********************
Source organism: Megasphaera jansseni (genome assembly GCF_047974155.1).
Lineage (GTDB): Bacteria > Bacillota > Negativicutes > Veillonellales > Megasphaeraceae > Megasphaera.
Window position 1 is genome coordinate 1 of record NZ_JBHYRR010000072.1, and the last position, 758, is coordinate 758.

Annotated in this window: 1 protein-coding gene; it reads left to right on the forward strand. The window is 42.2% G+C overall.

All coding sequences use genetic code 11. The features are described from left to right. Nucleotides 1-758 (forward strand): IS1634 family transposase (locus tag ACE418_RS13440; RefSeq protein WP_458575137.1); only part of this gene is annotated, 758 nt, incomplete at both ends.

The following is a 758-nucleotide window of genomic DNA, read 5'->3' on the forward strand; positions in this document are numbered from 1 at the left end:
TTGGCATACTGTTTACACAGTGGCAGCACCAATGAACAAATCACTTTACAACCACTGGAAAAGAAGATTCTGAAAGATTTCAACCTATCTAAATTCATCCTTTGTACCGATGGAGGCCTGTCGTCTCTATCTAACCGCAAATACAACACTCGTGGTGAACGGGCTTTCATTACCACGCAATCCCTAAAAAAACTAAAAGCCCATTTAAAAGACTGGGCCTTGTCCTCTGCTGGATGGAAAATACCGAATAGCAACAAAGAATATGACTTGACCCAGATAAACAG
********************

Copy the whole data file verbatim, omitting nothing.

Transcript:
Source organism: Megasphaera jansseni (genome assembly GCF_047974155.1).
Lineage (GTDB): Bacteria > Bacillota > Negativicutes > Veillonellales > Megasphaeraceae > Megasphaera.
Window position 1 is genome coordinate 1 of record NZ_JBHYRR010000072.1, and the last position, 758, is coordinate 758.

Annotated in this window: 1 protein-coding gene; it reads left to right on the forward strand. The window is 42.2% G+C overall.

All coding sequences use genetic code 11. The features are described from left to right. Nucleotides 1-758 (forward strand): IS1634 family transposase (locus tag ACE418_RS13440; RefSeq protein WP_458575137.1); only part of this gene is annotated, 758 nt, incomplete at both ends.

The following is a 758-nucleotide window of genomic DNA, read 5'->3' on the forward strand; positions in this document are numbered from 1 at the left end:
TTGGCATACTGTTTACACAGTGGCAGCACCAATGAACAAATCACTTTACAACCACTGGAAAAGAAGATTCTGAAAGATTTCAACCTATCTAAATTCATCCTTTGTACCGATGGAGGCCTGTCGTCTCTATCTAACCGCAAATACAACACTCGTGGTGAACGGGCTTTCATTACCACGCAATCCCTAAAAAAACTAAAAGCCCATTTAAAAGACTGGGCCTTGTCCTCTGCTGGATGGAAAATACCGAATAGCAACAAAGAATATGACTTGACCCAGATAAACAG